The verdant hills and valleys of Lewis County offer a plethora of piscatorial opportunities for the ambling angler. Our saturated section of the Evergreen State is synonymous with both back and front country areas of escape, and the picturesque summer and fall seasons provide ample encouragement for locals and visitors alike to enjoy the sun soaked beauty and pursue the rain raised bounty. In any case, around here we like to be, “Up at dawn, hop in the truck. Head to the river and try our luck, or play all day like Tom and Huck, let the fish go free.”
Mode of approach and technique varies greatly from one angler to the next. Ask 10 fishermen where the bite is and what to use and you will likely end up with 12 different answers, including whether one should catch and keep or catch and release. However, bank and boat fishing are both highly successful for both lake trout and river salmonoids. Similarly, bait preferences range from fly-only, to fluorescent cork and yarn setups, flashy spinners, cured eggs and sand shrimp to the regular ol’ coffee can full of night crawlers for lake trout. For those who desire the whole package of river transportation, bait setup, and technique, there are many reputable guide services plying their trade on local waters. These services can be reviewed online or referred by local visitor centers and bait shops.
COWLITZ RIVER – The emerald waters of the Cowlitz River offer the most varied opportunities for fishing within the county confines. As a major tributary to the mighty Columbia River sixty some miles upriver of where it reaches the Pacific Ocean, the Cowlitz is rewarded with hearty first-choice runs of chinook and coho salmon, steelhead, and sea-run cutthroat. The river fishing is especially plentiful from the Barrier Dam near the hamlet of Salkum to the mouth of the Toutle River just north of Castle Rock. Heavy sediment flow from the Mt. St. Helens eruption in 1980 is still making its way down and out of the Toutle, severely compromising the water clarity and fishing prospects below its confluence in neighboring Cowlitz County.
The salmon runs come through in bunches starting with the spring chinook, or “springer,” run in early March. This generally comes just after the season’s smelt have run the river gauntlet. The fishing really gets hot as the weather improves on into May. The fall coho salmon run is another event to mark on the calendar as many hundreds of the big fish are pulled from the Cowlitz waters while the riverside maples become imbued with crimson hues.
Steelhead, the slightly smaller cousin of the stately salmon, broach the river with serious summer and winter runs. The summer run picks up steam in early July and fishes well through August, while the Winter run is best pursued from mid-February through April.
Winter smelt dipping is also allowed periodically by the Washington Department of Fish and Wildlife (WDFW). Smelt are juvenile steelhead and they roll through in massive numbers. Their density enables bank netters to hand dip them with nets as they swim by. On good days, netters can pull up more than ten pounds (10 pound limit) per scoop.
CHEHALIS RIVER – The Chehalis River is the most prominent watershed in Lewis County, meandering its way from the far southwest corner, near Pacific County, back to the east through the twin cities of Centralia and Chehalis, before turning west again and heading toward the ocean through Thurston and Grays Harbor counties. From the city of Chehalis the river of the same name is bordered to the north by Highway 12, making access to the river a cinch.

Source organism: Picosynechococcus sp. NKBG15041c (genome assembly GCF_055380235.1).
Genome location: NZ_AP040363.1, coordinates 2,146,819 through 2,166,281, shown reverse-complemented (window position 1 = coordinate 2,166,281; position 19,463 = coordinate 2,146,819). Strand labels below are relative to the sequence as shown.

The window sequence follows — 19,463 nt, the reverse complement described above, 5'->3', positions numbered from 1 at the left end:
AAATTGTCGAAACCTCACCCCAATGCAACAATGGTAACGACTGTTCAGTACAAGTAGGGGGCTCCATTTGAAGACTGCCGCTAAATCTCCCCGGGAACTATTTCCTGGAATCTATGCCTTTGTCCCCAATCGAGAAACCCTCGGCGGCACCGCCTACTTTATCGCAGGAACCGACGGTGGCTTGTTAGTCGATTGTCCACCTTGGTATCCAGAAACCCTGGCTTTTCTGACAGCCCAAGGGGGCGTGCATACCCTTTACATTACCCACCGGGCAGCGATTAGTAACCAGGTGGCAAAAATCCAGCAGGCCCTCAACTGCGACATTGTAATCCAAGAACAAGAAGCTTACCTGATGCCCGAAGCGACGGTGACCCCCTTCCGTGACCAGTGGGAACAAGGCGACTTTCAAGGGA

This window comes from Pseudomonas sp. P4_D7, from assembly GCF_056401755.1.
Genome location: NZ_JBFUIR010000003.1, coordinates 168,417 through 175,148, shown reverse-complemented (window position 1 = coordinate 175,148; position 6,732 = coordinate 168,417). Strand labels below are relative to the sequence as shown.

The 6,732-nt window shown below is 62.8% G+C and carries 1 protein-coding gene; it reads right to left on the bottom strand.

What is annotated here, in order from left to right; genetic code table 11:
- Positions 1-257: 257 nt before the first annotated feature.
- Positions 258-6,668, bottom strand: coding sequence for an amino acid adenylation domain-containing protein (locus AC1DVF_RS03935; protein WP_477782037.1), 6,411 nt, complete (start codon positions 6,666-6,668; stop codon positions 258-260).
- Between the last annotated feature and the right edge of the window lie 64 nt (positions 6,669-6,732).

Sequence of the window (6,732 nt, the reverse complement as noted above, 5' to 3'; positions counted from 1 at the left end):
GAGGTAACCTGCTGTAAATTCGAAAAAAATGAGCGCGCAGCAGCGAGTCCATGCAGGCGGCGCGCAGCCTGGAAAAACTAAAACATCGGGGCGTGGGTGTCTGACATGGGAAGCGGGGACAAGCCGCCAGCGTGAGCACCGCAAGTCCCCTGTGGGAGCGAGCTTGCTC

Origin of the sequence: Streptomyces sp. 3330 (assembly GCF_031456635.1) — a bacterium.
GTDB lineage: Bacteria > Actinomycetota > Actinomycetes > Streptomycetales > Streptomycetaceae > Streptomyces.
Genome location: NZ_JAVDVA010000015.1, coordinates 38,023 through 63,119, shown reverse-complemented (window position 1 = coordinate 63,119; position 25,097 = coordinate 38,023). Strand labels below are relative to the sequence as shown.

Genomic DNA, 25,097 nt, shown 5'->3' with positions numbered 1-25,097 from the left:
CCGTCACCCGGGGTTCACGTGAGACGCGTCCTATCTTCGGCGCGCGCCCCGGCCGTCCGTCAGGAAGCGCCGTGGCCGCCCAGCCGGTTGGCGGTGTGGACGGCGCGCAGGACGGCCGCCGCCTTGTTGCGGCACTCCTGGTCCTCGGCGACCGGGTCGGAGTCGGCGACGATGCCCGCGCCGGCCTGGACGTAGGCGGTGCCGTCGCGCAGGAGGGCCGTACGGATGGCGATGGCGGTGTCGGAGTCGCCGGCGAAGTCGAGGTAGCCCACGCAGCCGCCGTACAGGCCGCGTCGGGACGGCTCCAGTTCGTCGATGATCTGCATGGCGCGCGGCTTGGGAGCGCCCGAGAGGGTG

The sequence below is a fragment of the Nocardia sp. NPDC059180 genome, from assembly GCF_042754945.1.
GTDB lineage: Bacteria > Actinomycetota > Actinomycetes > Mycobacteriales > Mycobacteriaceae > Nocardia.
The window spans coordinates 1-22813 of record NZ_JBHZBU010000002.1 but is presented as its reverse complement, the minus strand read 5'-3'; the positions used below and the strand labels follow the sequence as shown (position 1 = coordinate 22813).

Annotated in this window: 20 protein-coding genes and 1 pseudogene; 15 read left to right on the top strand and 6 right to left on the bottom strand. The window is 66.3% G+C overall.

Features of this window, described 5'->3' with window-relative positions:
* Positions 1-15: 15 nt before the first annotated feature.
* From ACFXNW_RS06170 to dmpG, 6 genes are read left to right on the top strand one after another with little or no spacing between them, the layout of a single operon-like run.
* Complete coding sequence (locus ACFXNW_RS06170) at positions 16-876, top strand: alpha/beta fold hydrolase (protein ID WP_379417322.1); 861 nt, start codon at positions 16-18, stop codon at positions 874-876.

Fall coho salmon, and early and late winter steelhead make up the majority of the Chehalis River bounty, although there are years where the spring chinook salmon run gets going as well. No matter the season the Chehalis River provides the best fishing opportunities around when heavy rains infiltrate the area. While the river does get muddy, the fish seem quite used to it and the bite does not drop off. When the river is running high and thick, anglers are best off to bank fish and drop their jig line close to shore where the fish are feeling their way along.
Anglers should note that there are restrictions on steelhead and salmon harvest due to their listing under the Endangered Species Act. All steelhead and salmon with an intact adipose fin must be released promptly after being caught, as they are considered to be wild stock. Only hatchery run steelhead and salmon missing their adipose fin and a completely healed scar may be harvested.
LAKES – When heavy rains have washed out area rivers there are still plenty of inland lakes that offer secluded and relatively sheltered chances to wet a line. From manmade hatchery stocked ponds in cities along the I-5 corridor to secret snow fed mountain pools with native spawned species, landlocked angling opportunities abound.
MINERAL LAKE – Located in the tiny berg of Mineral, north of Morton on the mountain route of Highway 12, Mineral Lake is arguably the best trout water in western Washington. The nutrient- rich lake in east Lewis County is home to huge brown and rainbow trout, and the isolated ecosystem produces plenty of fish that grow to reach the vaunted 10-pound trout class.
WALUPT LAKE – Walupt Lake is the largest alpine lake in our area with its own unique set of naturally-spawned trout species. Some of the well-fed trout can reach sizes as large as a small salmon. Not far off are the smaller pools of Takhlakh and Council lakes. Although their fishing prospects are not as prominent, their high country beauty makes them worth the trip.